Beer Stats
Style: Imperial IPA
Serving: Draft
Size: 5oz
ABV: 11.00%
BA Score: 100
RB Score: 100
Pliny the Elder
The beer, like Pliny the Younger, also pours a golden color with a thin filmy head. The head is foamy and white and has a pretty solid retention rate. There isn't much lacing with the Elder, but that's not necessary to make or break the beer.
The beer smells of orange, tangerine, and grapefruit. Hop oils are also very present, bringing along pine and spruce to the nostrils, which will make them tingle.
The taste is powerful and citrusy with a good pepper and pine finish. As with the Younger, those taste comprise of tangerine, passion fruit, and grapefruit. The finish dries out the mouth with all of the hop oils and their sticky, resiny, pine and spruce flavor.
For someone who loves hops, this beer is very easily drinkable. The mouth feel has the perfect amount of carbonation that makes it easy to go down, but also releases the full impact of the hops. The only problem that would occur with drinkability is that I think this beer could exhaust the palate rather rapidly with its constant hop oil assault.
At $7.00 for a pint of the beer, it’s still a great bargain. I’m sure it could be cheaper, but you are paying for hop extremes and freshness.
Most of the time when I see this beer on tap, I order it. That’s the bottom line here. Sure, when I go to bars there are plenty of new beers to try, but this is one I can continually come back to and completely enjoy. It’s almost like ordering dessert after a meal; you never need it, but you are never disappointed when you have it.

Beer Stats
Style: Imperial IPA
Serving: Draft
Size: 16oz
ABV: 8.00%
BA Score: 100
RB Score: 100


To compare these family members is difficult as they are both top notch beers, but it is a necessity for this post. They pour close in color, but the Younger is slightly lighter in its golden hues and easier to see through. From the looks, it would be like debating which of two twins to ask on a date to prom; subtle difference, but mostly the same. The aroma of the Younger is what sets it apart from its uncle, as it has a fresher smell with tangerine really packing the punch. While the Elder aroma is still top notch and can stand against most, if not all, other beers, the Younger wins but a horses nose in a photo finish. On the tongue, the Younger has more hop oils that engulf it and is slightly more bitter on the finish. While the uncle may be older and wiser, in this family battle, the Younger wins by the narrowest of margins.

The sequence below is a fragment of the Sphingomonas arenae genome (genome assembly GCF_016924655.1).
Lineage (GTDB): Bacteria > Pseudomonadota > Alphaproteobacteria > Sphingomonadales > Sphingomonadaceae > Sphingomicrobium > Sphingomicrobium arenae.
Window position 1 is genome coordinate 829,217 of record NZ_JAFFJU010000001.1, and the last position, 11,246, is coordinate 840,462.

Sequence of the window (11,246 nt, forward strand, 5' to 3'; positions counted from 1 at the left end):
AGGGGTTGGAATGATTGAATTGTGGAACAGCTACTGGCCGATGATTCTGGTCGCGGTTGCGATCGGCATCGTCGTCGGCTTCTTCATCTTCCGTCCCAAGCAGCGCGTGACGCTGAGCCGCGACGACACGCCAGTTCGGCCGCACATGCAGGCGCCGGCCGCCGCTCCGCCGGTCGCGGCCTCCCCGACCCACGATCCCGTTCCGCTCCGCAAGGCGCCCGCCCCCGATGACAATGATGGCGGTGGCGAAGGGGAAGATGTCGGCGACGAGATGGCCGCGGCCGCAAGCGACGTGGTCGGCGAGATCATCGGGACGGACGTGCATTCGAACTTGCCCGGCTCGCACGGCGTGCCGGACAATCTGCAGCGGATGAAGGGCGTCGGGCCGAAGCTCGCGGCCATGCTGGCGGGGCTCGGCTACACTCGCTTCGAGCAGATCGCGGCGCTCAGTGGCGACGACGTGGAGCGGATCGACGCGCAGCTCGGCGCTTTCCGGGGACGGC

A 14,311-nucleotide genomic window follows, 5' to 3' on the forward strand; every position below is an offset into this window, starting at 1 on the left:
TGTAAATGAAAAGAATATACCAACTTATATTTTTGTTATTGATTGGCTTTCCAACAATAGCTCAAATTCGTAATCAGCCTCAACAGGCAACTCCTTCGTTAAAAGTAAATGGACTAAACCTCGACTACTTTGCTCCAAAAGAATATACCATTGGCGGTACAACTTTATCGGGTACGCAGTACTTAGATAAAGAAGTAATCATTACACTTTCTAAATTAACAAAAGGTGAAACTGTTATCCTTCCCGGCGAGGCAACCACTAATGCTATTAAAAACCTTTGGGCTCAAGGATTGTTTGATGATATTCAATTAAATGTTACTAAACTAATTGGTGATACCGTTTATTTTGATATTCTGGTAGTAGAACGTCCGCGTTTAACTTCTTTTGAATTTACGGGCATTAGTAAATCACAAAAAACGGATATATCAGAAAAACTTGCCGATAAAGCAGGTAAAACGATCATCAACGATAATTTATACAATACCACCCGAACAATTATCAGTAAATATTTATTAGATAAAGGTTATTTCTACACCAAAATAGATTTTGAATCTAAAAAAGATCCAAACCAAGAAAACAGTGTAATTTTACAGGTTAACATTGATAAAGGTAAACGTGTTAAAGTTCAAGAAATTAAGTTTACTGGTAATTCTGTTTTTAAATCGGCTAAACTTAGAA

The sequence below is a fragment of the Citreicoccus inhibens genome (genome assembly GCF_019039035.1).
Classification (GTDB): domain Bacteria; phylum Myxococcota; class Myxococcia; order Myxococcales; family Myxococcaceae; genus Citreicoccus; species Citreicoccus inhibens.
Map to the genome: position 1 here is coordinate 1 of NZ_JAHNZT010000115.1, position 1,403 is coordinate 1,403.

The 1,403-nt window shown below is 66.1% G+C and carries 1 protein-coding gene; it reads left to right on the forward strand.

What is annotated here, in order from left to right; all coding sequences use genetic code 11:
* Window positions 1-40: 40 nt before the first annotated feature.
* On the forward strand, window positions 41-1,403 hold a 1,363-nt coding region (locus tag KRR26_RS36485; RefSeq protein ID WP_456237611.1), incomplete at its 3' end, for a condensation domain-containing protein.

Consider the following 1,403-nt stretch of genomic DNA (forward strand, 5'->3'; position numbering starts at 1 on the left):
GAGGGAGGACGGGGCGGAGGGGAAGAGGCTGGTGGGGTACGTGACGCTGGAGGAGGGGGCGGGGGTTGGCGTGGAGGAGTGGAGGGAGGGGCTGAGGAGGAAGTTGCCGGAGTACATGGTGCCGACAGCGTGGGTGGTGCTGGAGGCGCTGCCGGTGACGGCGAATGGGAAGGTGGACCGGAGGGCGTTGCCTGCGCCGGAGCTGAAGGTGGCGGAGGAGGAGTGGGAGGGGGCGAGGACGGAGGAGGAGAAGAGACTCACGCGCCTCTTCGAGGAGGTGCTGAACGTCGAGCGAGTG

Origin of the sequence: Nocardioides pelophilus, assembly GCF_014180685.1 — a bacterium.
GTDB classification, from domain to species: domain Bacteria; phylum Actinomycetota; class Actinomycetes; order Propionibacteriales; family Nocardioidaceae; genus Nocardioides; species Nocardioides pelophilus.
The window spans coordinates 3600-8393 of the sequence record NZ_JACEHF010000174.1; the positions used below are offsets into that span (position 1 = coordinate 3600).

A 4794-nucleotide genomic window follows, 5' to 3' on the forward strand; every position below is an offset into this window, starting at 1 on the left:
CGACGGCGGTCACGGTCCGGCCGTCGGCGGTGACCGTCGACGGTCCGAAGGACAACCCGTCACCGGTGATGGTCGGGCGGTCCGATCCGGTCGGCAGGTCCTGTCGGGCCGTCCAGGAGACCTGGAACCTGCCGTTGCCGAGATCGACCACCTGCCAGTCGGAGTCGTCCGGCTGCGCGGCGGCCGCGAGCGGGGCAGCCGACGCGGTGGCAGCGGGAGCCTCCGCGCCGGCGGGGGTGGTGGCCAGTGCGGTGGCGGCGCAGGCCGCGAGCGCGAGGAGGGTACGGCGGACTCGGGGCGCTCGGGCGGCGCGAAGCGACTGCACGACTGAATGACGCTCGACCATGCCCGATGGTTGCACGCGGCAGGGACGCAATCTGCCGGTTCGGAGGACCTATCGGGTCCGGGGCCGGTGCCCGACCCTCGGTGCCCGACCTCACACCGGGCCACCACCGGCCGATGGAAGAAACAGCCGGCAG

Last updated by at .

Written by Jeff Kupko

Jeff is a traffic engineer that loves his beer, and especially loves trying new beer. As a student at the University of Pittsburgh, Yuengling was a staple and the beginnings of liking something better than fizzy yellow water. This has evolved into an entire hobby, with Jeff keeping a blog of all of the beers he tries. Vacations most certainly involve at least one brewery or bottle shop visit to gather a region’s coveted fruits. Now, Jeff has ventured into homebrewing, and there is probably no saving him from being engulfed entirely by beer. While Imperial Stouts and IPAs rank highest in Jeff’s eyes, sours are sneaking up on those styles, and Jeff loves to try all different styles. Find Jeff Kupko on Google Plus

Filed under: Beer, Imperial IPA, Monk's Cafe, Russian River Brewing Co. · Tags: , , ,